Meanwhile, the US government has previously confirmed that it has signed an agreement with the pharmaceutical giant to purchase 1.7 million treatment courses of molnupiravir for the price of $1.2 billion.
White House chief medical advisor Dr. Anthony Fauci has declared that the FDA will prioritize the review of molnupiravir.
“You’ve got to make sure you give the FDA time to very carefully go over the data and make the kind of determinations for emergency use authorization,” Fauci told the media. “I can’t predict when it will be, but I can tell you one thing: They will do it as quickly as they possibly can.”
Possible challenges facing this Covid game changer
Merck has stated that they are aiming to produce 10 million treatment courses “by the end of 2021” and that they will collaborate with generic drug manufacturers to make the medicine accessible to poor nations.
At approximately $700 per treatment course, molnupiravir is priced cheaper compared to remdesivir. It may however still be considered expensive by some countries. As a solution, Merck has promised that they have signed licensing agreements with five manufacturers from India to help keep the price affordable for low- and mid-income countries.
Another matter of concern is that while no serious side effects among participants have been reported during the clinical trial, Yale’s Dr. Meyer drew attention to this fact:
“In the trial, not only did they exclude women who were pregnant, breastfeeding, or anticipating becoming pregnant, but they also told the men enrolled in the trial that they couldn’t have unprotected sex with women for a week after they were done with their medication.”
This, she said, needs to be addressed right away if the drug will be made available to the public.
Furthermore, experts likewise want to make it clear that even if it gets FDA approval, molnupiravir is not intended as a substitute for getting vaccinated.
“Some people might say, ‘I’m not getting vaccinated because I’ll have access to these medications’ — to this pill or to remdesivir or other treatments,” added Dr. Meyer. “But you can’t trade one for the other. If you haven’t done so already, the most important thing is still to get the vaccine.”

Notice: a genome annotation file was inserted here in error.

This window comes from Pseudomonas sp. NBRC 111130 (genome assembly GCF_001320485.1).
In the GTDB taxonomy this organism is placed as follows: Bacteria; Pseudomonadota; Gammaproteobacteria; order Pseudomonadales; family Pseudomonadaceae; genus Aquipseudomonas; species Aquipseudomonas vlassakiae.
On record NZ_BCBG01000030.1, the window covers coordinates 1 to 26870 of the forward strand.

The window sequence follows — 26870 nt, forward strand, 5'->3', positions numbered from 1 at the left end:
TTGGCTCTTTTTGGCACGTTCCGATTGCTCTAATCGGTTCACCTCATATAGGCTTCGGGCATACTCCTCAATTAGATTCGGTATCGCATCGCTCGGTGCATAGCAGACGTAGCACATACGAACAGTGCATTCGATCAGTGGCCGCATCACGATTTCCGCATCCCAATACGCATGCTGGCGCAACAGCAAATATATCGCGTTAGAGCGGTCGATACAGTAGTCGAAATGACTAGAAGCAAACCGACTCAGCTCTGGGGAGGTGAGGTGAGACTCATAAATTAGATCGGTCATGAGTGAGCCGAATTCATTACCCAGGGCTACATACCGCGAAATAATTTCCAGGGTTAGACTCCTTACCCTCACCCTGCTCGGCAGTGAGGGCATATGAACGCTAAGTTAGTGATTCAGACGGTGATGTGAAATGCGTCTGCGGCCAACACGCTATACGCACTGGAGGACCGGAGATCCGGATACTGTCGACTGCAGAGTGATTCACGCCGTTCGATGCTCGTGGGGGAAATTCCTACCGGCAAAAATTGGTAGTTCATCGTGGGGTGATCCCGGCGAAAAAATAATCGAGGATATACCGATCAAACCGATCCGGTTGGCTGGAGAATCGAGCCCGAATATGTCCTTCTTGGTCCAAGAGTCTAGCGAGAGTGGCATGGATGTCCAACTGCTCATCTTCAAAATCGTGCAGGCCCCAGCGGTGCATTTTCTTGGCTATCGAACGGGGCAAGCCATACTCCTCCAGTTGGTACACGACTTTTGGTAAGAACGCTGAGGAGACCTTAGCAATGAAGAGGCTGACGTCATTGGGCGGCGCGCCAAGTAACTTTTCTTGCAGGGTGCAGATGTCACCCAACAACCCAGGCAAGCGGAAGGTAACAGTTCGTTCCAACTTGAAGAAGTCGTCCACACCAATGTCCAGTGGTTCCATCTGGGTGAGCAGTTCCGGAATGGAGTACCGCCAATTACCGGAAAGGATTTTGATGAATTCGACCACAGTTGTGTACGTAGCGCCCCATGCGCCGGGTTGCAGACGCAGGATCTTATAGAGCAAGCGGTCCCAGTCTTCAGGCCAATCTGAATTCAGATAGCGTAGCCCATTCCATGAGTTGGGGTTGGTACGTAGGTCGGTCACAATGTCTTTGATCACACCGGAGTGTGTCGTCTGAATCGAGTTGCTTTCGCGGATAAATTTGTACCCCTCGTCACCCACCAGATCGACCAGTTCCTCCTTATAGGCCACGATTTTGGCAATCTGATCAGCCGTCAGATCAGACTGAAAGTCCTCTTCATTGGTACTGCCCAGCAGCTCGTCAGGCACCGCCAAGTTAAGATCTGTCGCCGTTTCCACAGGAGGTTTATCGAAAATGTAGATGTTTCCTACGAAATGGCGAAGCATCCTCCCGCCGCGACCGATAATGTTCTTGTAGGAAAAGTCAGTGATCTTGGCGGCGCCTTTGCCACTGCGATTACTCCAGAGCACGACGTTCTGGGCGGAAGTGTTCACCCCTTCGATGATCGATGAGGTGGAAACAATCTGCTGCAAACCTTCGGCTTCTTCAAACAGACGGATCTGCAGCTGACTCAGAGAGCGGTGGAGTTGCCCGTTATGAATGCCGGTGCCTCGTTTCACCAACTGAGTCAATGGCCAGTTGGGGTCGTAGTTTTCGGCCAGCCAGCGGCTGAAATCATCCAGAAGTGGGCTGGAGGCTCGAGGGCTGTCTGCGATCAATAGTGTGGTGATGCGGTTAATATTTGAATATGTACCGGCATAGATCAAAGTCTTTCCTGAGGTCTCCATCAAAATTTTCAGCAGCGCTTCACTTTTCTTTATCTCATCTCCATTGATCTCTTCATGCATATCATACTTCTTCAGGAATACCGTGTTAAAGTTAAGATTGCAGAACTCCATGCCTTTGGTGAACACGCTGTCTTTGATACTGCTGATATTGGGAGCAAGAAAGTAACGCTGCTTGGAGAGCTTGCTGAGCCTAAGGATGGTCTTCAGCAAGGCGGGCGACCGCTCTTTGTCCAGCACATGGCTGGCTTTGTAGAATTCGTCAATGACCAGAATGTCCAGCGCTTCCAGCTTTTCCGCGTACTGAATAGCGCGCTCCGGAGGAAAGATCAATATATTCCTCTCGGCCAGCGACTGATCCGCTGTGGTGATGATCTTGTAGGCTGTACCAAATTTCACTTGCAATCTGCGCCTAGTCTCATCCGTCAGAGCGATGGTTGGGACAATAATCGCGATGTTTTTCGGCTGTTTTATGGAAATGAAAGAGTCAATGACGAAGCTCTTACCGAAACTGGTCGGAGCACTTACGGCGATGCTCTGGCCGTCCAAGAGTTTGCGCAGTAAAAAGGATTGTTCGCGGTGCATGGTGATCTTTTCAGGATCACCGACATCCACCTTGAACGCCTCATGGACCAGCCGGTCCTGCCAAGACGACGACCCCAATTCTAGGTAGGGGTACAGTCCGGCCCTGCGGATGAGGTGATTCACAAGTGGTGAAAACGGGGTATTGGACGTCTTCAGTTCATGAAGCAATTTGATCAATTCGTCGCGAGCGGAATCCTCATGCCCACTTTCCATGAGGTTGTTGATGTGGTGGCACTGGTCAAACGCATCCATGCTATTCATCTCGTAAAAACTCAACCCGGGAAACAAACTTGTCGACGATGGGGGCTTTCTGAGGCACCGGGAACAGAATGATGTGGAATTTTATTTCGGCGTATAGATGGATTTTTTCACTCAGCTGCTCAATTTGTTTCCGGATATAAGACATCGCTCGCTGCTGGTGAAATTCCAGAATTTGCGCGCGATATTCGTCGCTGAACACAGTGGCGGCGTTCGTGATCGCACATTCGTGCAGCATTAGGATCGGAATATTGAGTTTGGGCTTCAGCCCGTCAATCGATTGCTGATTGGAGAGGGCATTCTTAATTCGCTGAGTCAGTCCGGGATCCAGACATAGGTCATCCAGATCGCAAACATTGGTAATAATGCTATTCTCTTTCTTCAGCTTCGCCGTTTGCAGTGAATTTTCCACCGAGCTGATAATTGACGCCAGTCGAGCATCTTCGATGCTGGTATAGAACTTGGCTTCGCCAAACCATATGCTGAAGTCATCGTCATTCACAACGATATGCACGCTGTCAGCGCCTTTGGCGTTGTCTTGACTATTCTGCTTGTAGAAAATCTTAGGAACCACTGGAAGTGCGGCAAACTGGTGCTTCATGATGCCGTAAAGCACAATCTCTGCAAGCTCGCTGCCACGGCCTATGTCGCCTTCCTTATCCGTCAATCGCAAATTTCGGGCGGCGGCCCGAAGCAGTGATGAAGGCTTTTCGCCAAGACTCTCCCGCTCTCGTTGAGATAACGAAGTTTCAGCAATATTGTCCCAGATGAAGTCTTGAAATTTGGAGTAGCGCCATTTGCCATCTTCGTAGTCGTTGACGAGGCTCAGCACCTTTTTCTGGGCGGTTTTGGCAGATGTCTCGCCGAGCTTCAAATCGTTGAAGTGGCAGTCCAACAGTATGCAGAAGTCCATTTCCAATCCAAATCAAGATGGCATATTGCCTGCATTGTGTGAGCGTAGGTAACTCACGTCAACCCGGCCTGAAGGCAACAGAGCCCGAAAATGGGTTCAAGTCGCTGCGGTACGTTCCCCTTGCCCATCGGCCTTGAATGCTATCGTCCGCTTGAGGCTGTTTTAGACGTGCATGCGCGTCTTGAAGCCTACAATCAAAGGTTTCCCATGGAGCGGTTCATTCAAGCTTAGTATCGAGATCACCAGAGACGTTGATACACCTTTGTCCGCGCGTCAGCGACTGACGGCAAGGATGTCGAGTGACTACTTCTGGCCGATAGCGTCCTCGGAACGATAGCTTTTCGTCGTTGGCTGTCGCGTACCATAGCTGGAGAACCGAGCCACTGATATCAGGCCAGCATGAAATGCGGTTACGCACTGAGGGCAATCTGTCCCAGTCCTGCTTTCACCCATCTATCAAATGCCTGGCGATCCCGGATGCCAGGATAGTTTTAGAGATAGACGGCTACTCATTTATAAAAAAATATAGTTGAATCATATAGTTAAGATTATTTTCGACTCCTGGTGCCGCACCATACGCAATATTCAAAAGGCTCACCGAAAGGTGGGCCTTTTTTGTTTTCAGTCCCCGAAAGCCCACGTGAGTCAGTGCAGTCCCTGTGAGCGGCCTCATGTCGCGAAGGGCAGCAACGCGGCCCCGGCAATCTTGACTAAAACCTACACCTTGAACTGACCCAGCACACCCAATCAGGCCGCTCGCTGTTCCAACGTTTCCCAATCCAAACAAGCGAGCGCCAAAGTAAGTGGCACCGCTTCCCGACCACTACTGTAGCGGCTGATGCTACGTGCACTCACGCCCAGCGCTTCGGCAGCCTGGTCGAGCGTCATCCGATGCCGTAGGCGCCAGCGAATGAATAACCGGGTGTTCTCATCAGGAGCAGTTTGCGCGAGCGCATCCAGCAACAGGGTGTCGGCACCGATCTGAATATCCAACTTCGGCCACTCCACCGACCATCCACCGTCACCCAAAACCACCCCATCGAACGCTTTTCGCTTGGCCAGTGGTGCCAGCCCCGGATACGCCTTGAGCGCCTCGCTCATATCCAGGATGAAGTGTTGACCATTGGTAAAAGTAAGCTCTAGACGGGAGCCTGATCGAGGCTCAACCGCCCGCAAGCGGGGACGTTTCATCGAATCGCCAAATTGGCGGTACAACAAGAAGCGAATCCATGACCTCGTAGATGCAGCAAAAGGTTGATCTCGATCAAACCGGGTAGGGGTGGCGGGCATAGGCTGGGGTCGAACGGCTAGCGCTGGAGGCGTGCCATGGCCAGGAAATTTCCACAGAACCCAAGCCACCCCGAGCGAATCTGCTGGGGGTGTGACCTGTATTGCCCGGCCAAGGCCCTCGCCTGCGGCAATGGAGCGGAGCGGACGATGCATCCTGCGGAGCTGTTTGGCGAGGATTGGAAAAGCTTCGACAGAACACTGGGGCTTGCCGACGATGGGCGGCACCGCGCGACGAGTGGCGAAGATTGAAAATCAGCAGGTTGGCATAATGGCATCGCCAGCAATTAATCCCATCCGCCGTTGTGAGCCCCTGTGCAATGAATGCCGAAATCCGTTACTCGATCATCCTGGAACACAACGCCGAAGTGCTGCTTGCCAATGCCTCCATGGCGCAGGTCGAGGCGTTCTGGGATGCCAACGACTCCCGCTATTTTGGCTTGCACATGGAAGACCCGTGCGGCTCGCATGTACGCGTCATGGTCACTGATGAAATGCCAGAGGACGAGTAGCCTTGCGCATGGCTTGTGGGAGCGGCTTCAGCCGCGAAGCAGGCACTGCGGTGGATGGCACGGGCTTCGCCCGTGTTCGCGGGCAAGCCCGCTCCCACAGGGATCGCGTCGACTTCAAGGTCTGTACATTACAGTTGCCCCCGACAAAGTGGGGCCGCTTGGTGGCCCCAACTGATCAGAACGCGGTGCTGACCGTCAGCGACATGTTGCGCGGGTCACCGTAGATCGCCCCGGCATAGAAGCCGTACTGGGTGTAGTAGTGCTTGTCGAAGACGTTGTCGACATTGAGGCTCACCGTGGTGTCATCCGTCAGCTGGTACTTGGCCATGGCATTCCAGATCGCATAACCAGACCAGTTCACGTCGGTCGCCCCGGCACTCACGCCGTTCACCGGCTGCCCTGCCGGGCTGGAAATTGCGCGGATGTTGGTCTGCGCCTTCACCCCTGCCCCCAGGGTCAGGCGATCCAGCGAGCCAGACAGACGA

Testing will continue to play a huge role in the ongoing fight against Covid-19
While the introduction of a Covid game changer is a welcome development for the whole world, the fact remains that early testing will still continue to be necessary for the goal of containing the pandemic.
Asked about the value of testing, the first Assistant Director of Antimicrobial Resistance at the World Health Organization, Dr. Hanan Balkhy, said:
“There are several aspects of that. The first one is to identify whether a person has the disease or not. And that’s important to be able to provide therapy, treatment, but also to specify who we need to go and test further on the contacts of that specific person. So that’s a big value to address the pandemic. When we talk about the value of antibody testing, they become very important to know whether the person was exposed in the past. And, when you hear about understanding the immunity of the population, if you will, that is done through antibody testing.”
Similarly, Dr. Georges Benjamin, executive director of the American Public Health Association, told HealthLine:
“Testing is still an indicator of where the disease is and where it is going. We’re just now beginning to get our hands around this outbreak that we’ve been chasing since the beginning, and if we let our guard down now, it will escape us.”